If you’ve dreamed of having Hanukkah in the hot sun, Australia is the place for you, and the Gold Coast’s block-party-blowout Chanukah In the Park is the place to be. Of course, no public Hanukkah celebration would be complete without a giant menorah lighting, but that’s just the beginning. With rides, live camels, bumper cars, fireworks, face painting, music, dancing, and performance artists, Hanukkah In the Park feels more like a midway than a holy holiday.
One of the best places to celebrate Hanukkah is right where it all began. The holiday is especially significant in Jerusalem, given that the Second Temple is located here (along with many other sites central to Jewish history), and can be visited on special Hanukkah tours. But the Holy Land also has one of the most robust eight-night celebrations around the world. There are walking tours of homes and the menorahs in their windows; fresh sufganiyot (the traditional Hanukkah jelly doughnut) at the many bakeries all around the city; plenty of activities for kids, who are out of school for the week; and, of course, the iconic public menorah-lighting ceremony, which takes place every night of the holiday at the Kotel (Western Wall).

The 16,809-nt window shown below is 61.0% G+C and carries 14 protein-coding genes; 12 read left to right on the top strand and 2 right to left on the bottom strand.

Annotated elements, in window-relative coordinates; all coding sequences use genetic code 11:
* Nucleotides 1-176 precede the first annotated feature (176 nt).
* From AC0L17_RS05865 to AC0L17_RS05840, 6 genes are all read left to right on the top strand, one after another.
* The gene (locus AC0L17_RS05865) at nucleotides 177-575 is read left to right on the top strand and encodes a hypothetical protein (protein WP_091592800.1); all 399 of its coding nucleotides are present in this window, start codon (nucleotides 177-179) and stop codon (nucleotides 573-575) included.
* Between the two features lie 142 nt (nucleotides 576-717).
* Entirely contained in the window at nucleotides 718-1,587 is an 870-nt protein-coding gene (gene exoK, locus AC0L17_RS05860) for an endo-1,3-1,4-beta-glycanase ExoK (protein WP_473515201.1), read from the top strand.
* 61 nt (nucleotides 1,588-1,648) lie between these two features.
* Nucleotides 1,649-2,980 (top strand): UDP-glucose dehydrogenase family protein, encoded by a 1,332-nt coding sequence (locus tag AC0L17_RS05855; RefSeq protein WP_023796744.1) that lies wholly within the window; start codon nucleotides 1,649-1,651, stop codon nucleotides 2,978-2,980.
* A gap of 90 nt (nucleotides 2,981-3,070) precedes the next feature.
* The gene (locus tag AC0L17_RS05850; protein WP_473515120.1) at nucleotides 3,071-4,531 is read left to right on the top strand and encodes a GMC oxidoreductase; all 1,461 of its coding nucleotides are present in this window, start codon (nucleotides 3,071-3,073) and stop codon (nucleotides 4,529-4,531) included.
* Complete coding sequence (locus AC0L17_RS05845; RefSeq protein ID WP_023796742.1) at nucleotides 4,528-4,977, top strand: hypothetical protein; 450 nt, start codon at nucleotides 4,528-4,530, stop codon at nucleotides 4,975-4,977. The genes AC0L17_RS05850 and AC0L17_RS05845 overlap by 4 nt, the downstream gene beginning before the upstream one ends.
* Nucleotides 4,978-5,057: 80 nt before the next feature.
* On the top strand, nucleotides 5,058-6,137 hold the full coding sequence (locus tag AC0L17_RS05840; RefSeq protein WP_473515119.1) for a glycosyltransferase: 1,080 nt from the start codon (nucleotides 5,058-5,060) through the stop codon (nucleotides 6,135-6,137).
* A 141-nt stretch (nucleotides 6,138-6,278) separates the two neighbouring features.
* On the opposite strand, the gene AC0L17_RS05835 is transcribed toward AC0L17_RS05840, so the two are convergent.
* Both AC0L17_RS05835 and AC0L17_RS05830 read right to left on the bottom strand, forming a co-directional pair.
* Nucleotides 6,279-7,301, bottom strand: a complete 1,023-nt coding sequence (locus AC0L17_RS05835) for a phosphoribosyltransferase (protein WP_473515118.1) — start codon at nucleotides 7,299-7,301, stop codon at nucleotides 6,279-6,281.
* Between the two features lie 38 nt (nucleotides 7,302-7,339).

Located in Trafalgar Square, London’s towering triangular menorah is a standout piece of public art and a staple of the city’s celebrations. The statue’s public lighting ceremony takes place on the first day of Hanukkah (and stays lit every day thereafter), and has drawn upwards of 4,500 people to revel in its light. Other popular public parties also take place in London — both Islington Green and the Jewish Museum host menorah lightings and offer entertainment and snacks — but Hanukkah in the Square is the main attraction for the city, with live music and celebratory dancing happening all around as thousands nosh on the free fried doughnuts handed out to all.
Los Angeles, California
Los Angeles is chock full of fun and popular events for the season. Along with plenty of public menorah lighting celebrations (including a new annual one on the Hollywood Walk of Fame) and events at the Skirball Cultural Center (a Jewish heritage educational organization), the city also hosts a car menorah parade. The city has also branched out into more modern and inclusive celebrations over the past few years. The Infinite Light festival aims to engage young adults with impactful experiences; in years’ past, this has included acts of community service, workshops, and even a self-defense class whose mission was to explore themes of resilience that are relevant to not only the holiday, but Jewish culture at large.
Miami Beach, Florida